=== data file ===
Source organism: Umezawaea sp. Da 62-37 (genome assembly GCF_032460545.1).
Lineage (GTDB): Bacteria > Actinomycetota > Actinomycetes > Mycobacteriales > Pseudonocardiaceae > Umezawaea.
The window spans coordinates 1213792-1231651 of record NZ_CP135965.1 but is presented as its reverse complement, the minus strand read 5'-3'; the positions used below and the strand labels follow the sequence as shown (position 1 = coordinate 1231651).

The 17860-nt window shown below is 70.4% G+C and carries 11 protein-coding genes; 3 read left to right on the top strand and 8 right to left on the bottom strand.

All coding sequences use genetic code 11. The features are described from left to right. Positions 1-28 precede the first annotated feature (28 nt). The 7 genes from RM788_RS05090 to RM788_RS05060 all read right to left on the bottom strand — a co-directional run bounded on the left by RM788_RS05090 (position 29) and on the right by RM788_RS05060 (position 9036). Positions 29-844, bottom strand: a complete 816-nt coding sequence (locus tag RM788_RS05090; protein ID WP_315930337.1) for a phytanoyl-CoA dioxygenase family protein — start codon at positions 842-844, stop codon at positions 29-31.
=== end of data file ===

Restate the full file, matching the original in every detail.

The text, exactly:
Source organism: Umezawaea sp. Da 62-37 (genome assembly GCF_032460545.1).
Lineage (GTDB): Bacteria > Actinomycetota > Actinomycetes > Mycobacteriales > Pseudonocardiaceae > Umezawaea.
The window spans coordinates 1213792-1231651 of record NZ_CP135965.1 but is presented as its reverse complement, the minus strand read 5'-3'; the positions used below and the strand labels follow the sequence as shown (position 1 = coordinate 1231651).

The 17860-nt window shown below is 70.4% G+C and carries 11 protein-coding genes; 3 read left to right on the top strand and 8 right to left on the bottom strand.

All coding sequences use genetic code 11. The features are described from left to right. Positions 1-28 precede the first annotated feature (28 nt). The 7 genes from RM788_RS05090 to RM788_RS05060 all read right to left on the bottom strand — a co-directional run bounded on the left by RM788_RS05090 (position 29) and on the right by RM788_RS05060 (position 9036). Positions 29-844, bottom strand: a complete 816-nt coding sequence (locus tag RM788_RS05090; protein ID WP_315930337.1) for a phytanoyl-CoA dioxygenase family protein — start codon at positions 842-844, stop codon at positions 29-31.